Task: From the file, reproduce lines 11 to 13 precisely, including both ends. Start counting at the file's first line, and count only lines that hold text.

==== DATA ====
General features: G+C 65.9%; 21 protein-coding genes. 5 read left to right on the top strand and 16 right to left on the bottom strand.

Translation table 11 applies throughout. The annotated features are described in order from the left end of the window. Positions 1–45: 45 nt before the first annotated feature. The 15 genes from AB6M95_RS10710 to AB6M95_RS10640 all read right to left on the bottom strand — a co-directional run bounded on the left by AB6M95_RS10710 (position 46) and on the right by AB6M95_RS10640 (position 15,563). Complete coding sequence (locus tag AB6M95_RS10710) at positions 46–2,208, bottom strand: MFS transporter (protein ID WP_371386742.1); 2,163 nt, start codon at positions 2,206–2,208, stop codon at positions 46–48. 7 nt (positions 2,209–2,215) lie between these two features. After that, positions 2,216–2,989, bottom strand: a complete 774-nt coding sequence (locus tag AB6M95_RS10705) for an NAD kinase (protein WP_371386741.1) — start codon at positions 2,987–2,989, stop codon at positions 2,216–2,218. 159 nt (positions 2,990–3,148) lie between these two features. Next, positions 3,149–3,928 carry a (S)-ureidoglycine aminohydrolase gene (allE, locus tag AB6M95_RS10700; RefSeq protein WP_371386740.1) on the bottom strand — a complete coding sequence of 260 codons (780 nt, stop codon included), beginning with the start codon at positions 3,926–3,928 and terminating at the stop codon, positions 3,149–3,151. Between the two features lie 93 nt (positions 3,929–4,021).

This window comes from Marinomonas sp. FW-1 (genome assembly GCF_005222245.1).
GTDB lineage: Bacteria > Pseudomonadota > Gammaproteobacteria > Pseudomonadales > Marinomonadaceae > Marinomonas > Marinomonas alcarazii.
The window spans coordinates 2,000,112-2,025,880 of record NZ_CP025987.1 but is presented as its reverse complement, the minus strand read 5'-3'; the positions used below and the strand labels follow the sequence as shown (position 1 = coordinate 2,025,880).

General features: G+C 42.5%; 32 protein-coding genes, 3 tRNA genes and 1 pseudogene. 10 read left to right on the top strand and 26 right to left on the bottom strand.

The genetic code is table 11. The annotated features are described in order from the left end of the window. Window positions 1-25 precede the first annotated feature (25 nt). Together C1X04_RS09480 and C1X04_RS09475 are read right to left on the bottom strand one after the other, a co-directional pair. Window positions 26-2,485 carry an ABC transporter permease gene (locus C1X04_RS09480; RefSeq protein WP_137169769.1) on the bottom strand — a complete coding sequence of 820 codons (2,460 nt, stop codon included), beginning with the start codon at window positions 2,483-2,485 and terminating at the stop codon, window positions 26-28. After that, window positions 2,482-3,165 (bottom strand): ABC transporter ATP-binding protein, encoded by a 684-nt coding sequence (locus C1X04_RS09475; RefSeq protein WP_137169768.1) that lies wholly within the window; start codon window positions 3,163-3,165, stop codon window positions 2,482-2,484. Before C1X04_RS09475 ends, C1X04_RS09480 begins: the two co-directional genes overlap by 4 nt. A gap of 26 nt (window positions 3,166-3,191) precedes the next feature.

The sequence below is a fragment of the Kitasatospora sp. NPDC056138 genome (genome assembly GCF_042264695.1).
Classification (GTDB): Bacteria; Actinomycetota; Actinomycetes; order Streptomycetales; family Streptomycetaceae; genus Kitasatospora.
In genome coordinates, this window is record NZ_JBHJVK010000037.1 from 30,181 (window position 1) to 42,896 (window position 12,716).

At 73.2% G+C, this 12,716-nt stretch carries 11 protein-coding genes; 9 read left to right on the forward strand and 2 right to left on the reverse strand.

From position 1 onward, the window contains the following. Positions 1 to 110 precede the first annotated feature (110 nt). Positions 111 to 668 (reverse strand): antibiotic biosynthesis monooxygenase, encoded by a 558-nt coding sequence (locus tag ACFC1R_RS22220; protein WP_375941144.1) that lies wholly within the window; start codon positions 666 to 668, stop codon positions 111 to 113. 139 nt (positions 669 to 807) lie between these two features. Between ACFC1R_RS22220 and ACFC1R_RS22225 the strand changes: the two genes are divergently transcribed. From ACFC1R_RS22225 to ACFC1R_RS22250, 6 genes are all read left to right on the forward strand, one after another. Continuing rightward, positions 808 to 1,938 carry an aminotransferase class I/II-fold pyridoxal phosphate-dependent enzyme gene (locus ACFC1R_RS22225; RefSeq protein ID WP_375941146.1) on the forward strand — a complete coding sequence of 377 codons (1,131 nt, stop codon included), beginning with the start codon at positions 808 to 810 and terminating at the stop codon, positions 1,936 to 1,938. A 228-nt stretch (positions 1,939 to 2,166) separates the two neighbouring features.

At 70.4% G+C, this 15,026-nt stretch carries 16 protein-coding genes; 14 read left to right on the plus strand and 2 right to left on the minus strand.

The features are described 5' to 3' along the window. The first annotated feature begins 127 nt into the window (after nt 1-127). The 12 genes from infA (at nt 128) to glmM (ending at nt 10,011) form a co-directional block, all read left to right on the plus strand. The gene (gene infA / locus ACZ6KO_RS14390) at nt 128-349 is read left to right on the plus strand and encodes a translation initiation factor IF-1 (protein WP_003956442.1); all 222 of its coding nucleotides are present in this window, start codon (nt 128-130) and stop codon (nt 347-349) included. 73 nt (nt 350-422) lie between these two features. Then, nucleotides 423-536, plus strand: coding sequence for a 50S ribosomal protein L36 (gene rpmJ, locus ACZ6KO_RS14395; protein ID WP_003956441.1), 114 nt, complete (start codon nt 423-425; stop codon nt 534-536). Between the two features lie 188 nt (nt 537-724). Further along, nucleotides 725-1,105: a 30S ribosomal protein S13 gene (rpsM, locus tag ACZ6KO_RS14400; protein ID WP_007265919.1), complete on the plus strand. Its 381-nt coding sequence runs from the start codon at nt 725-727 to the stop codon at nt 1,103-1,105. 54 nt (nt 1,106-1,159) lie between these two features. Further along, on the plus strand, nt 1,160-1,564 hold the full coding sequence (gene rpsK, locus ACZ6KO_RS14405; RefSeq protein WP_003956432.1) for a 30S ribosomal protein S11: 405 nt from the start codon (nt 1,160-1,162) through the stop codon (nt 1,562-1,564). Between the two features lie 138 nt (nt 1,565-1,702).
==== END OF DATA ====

At 73.2% G+C, this 12,716-nt stretch carries 11 protein-coding genes; 9 read left to right on the forward strand and 2 right to left on the reverse strand.

From position 1 onward, the window contains the following. Positions 1 to 110 precede the first annotated feature (110 nt). Positions 111 to 668 (reverse strand): antibiotic biosynthesis monooxygenase, encoded by a 558-nt coding sequence (locus tag ACFC1R_RS22220; protein WP_375941144.1) that lies wholly within the window; start codon positions 666 to 668, stop codon positions 111 to 113. 139 nt (positions 669 to 807) lie between these two features. Between ACFC1R_RS22220 and ACFC1R_RS22225 the strand changes: the two genes are divergently transcribed. From ACFC1R_RS22225 to ACFC1R_RS22250, 6 genes are all read left to right on the forward strand, one after another. Continuing rightward, positions 808 to 1,938 carry an aminotransferase class I/II-fold pyridoxal phosphate-dependent enzyme gene (locus ACFC1R_RS22225; RefSeq protein ID WP_375941146.1) on the forward strand — a complete coding sequence of 377 codons (1,131 nt, stop codon included), beginning with the start codon at positions 808 to 810 and terminating at the stop codon, positions 1,936 to 1,938. A 228-nt stretch (positions 1,939 to 2,166) separates the two neighbouring features.

At 70.4% G+C, this 15,026-nt stretch carries 16 protein-coding genes; 14 read left to right on the plus strand and 2 right to left on the minus strand.